The overnight attack took place close to a protest camp at the Bangkok city centre, according to a government-run medical centre.
Gunmen killed an anti-government protester and wounded two others in the Thai capital on Saturday, raising fears that the country’s deepening political crisis was headed toward sustained violence on the streets of Bangkok.
The overnight attack took place close to a protest camp in the city centre, according to a government-run medical centre. It happened hours after the country’s powerful Army Chief said he didn’t want the military dragged into the conflict as some protesters would like, but also refused to rule out the possibility of a coup.
A long-running dispute between Thailand’s bitterly divided political factions intensified anew in November, raising doubts over the democratic future of the country, which is a major U.S. ally, Southeast Asia’s second largest economy and a popular tourist destination.
Protesters led by a former Deputy Prime Minister are carrying out a campaign to topple the elected government of Prime Minister Yingluck Shinawatra ahead of snap polls on February 2 that most believe will give her a strong mandate.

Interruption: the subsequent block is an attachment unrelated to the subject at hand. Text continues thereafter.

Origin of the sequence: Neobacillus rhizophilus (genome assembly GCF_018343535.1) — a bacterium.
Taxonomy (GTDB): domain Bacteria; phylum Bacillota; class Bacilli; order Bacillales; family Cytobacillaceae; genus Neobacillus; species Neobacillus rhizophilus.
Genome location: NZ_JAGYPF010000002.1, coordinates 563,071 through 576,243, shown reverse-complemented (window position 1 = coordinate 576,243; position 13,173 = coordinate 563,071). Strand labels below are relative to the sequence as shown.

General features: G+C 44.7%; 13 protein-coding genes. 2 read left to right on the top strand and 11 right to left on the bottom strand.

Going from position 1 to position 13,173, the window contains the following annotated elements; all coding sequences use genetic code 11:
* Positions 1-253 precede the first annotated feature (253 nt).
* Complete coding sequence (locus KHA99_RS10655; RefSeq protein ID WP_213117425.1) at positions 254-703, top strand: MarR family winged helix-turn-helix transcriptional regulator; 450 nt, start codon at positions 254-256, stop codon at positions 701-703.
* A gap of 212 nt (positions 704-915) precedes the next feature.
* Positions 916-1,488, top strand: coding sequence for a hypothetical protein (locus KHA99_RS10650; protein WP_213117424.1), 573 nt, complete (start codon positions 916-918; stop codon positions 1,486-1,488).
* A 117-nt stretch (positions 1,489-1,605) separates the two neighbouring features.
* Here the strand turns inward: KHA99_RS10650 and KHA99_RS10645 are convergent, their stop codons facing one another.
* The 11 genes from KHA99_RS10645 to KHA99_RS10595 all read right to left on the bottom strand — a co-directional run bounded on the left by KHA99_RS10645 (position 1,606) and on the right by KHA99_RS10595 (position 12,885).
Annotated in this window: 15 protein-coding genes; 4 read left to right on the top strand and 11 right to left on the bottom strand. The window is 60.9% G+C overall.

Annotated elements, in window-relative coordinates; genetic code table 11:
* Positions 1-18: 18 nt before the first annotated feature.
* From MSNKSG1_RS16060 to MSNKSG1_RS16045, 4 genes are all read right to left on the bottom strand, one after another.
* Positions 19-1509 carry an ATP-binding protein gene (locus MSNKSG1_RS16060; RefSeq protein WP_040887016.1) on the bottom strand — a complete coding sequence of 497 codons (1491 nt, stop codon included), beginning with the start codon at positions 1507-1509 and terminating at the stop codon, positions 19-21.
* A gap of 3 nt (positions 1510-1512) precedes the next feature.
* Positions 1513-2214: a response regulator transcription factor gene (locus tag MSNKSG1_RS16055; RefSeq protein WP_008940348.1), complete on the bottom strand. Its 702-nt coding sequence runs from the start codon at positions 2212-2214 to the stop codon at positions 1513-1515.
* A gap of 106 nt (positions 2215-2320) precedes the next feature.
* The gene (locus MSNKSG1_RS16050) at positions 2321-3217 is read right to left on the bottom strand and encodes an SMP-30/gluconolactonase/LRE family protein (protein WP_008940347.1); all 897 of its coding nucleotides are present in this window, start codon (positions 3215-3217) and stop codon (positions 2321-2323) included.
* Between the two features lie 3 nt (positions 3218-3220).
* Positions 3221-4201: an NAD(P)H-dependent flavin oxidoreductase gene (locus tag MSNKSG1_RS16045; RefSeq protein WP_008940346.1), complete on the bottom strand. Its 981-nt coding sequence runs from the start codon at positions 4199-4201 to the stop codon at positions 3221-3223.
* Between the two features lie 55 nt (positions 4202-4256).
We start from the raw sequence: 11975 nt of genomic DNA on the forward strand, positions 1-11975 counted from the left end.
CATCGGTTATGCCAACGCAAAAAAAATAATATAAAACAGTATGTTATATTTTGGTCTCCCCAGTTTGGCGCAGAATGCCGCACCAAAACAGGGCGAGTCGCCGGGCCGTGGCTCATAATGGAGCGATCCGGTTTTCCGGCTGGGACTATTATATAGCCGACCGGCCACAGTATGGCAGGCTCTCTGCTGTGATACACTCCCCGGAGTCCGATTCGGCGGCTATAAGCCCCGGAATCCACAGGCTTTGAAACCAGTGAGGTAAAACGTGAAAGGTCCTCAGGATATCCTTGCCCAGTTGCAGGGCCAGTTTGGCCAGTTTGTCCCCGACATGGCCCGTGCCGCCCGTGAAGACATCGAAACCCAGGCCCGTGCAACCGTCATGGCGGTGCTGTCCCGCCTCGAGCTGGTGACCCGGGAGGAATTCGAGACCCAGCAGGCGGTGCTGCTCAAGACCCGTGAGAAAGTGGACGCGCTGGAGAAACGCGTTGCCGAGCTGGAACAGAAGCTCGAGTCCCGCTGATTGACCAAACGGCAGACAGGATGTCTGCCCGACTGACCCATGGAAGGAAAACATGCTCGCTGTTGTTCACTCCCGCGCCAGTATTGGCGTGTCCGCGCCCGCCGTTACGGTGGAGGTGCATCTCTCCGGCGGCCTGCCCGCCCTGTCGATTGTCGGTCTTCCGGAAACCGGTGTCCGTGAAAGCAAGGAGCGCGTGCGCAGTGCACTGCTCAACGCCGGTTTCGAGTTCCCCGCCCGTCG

On Thursday, protesters tried to overrun a Bangkok sports stadium where election candidates were gathering to draw lots for their positions on ballots. Masked protesters fired rocks from slingshots as they tried to break into the building to halt the process, while police responded with tear gas and rubber bullets. Two people, including a police officer, were shot dead.
The Erawan medical centre said a 31-year-old man was killed by gunfire and two others wounded in the attack on Saturday at around 3.30 a.m. Local media said one or more unidentified gunmen opened fire on guards close to a protest camp before escaping into the night.
By mid-morning, there were sporadic protests at some locations but the registration process was unaffected, according to Somchai Srisutthiyakorn, a commissioner of the Election Commission.
Thailand’s army has so far stayed out of the crisis, but it has staged 11 successful coups in the country’s history the last against Ms. Shinawatra’s brother, then-Prime Minister Thaksin Shinawatra, in 2006 so its intentions are being watched carefully.
Asked whether a military takeover was possible, Army Chief Gen. Prayuth Chan-ocha said simply, “That door is neither open nor closed ... it will be determined by the situation.” While ambiguous, his words were taken by some as warning that it might one day intervene.
Thailand has been plagued by political turmoil since the 2006 coup. In broad terms, the conflict pits the Thai elite and the educated middle-class against Mr. Shinawatra’s power base in the countryside, which benefited from his populist policies designed to win over the rural poor.
The protesters accuse Ms. Shinawatra of being a proxy for her brother, who lives in self-imposed exile to avoid jail time for a corruption conviction but still wields influence in the country. An ill-advised bid by Ms. Shinawatra’s ruling Pheu Thai party to push an amnesty law through Parliament that would have allowed Mr. Shinawatra’s return from exile sparked the latest wave of protests.